… the sea has been in my blood it seems this week. An exhilarating visit to Brancaster and Titchwell beaches on the North Norfolk coast last weekend, where I also explored a creek new to me, resulted in several busy painting sessions back in my studio.
Tidal flats 2, acrylic on board. Mari French 2014
The recent tidal surges and storms were evident in the scattered remains of some of the dunes across the tidal flats, but on the whole the stunning beaches were back to normal. The looming cloud formations betrayed the approaching change in the weather but added to the dramatic scenery.
Just a few sketches from this week’s visit to my favourite stomping ground … Thornham salt marsh on the Norfolk coast. In celebration of the Queen’s jubilee a new bench has been conveniently sited facing out to sea along the creek. HM had her photo taken on her new bench recently with some of the villagers (Sandringham is nearby).
Thornham salt marsh
It’s a popular spot for locals to rest, but despite the bright sunlight there was a cold northeasterly (there has been most of the year so far), and I had the bench to myself for an hour and could spread out. What a luxury not to be perched on a cold rock or on my waterproof mat on a tussock of grass trying not to lose my brushes or pencils in the grass. I’ll be getting soft 🙂
Emerging sun, Thornham Creek.
There was a very low tide… I’ve never seen the mud in the creeks so dry and pale. The blonde smudge of sand reflecting the sun across the near horizon seemed larger and closer than I’ve seen it before, with the channel marker posts standing out clearly.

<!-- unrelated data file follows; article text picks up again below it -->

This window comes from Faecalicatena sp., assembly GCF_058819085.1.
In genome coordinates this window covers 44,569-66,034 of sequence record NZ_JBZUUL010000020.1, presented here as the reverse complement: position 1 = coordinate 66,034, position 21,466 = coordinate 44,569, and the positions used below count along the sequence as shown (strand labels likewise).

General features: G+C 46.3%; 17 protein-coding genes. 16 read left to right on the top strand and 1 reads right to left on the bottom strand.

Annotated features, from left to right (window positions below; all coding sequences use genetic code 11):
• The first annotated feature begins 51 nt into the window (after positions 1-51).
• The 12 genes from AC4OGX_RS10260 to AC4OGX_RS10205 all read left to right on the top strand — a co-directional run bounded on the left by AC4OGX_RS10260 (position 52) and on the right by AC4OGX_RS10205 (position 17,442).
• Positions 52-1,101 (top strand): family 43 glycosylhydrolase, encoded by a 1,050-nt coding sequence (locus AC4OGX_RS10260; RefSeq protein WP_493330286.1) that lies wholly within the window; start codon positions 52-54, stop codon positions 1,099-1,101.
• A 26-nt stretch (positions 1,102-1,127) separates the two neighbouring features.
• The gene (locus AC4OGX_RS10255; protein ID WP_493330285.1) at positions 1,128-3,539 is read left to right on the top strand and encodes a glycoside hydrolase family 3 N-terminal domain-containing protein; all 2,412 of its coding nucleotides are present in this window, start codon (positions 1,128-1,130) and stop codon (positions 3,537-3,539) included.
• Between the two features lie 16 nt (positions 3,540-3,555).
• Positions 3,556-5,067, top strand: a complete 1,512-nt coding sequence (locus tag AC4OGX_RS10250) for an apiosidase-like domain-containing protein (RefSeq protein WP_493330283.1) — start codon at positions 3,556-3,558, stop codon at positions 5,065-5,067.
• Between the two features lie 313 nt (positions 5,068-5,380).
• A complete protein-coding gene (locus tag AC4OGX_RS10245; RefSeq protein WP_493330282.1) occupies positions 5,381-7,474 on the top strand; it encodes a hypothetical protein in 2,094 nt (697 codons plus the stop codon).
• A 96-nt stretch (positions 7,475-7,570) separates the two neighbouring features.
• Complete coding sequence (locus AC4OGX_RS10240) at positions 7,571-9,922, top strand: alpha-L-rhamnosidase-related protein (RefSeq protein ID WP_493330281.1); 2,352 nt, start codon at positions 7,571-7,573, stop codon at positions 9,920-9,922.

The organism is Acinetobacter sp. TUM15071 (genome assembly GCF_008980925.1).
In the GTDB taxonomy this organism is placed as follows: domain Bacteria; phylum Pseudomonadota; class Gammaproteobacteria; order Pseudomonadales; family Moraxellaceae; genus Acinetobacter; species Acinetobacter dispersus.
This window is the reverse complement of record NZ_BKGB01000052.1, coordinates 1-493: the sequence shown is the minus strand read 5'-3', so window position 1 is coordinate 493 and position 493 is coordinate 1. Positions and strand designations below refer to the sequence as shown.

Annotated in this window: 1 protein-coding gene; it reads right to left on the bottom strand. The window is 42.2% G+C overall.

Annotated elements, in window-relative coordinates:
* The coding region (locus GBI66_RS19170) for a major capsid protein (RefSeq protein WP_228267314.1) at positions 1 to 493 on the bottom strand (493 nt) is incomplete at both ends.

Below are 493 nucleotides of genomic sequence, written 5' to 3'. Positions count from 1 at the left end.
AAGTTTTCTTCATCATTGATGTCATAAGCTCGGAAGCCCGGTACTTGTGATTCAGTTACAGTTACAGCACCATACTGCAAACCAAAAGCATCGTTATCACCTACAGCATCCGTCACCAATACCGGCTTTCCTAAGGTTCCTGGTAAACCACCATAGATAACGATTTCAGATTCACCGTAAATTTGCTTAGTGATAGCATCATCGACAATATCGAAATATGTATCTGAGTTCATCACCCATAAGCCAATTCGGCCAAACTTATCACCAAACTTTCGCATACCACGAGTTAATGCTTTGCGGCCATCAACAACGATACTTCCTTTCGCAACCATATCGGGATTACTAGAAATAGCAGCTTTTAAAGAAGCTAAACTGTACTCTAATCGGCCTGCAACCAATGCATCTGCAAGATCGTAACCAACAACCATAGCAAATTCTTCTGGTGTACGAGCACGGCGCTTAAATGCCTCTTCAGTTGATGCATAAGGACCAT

A selection of photos and sketches from a recent visit to Thornham marshes, on the north Norfolk coast, in glorious sunshine. At high tide the saltmarsh and creeks are inundated by seawater – it’s a place of dual characteristics which fascinates me.
I’m spending time studying this area with the intention of working up a body of paintings (another one!) for exhibition. The tide goes out fast here leaving shining mud banks reflecting the blue sky and is a feast for wading birds (the area is a mecca for bird-watchers).
Old silvered tree stumps and rows of dark posts in the mud – remains of staithes (jetties) – provide useful vertical contrast to the expanse of horizontal bands of colour and texture. The creek winds out to the pale strand and dunes in the distance, and indigo strip of sea.
Although it was sunny there was a very cold breeze, so as well as wrapping up well, I made use of the disposable hand warmers I got for christmas. These come in a multi-pack and as soon as you tear open the cello pack they start to warm up and provide very good heat for several hours (although they’re probably not very eco-friendly). They’re also small enough to fit in gloves (or even wellies for a quick warm up!) – highly recommended for outdoor sketching.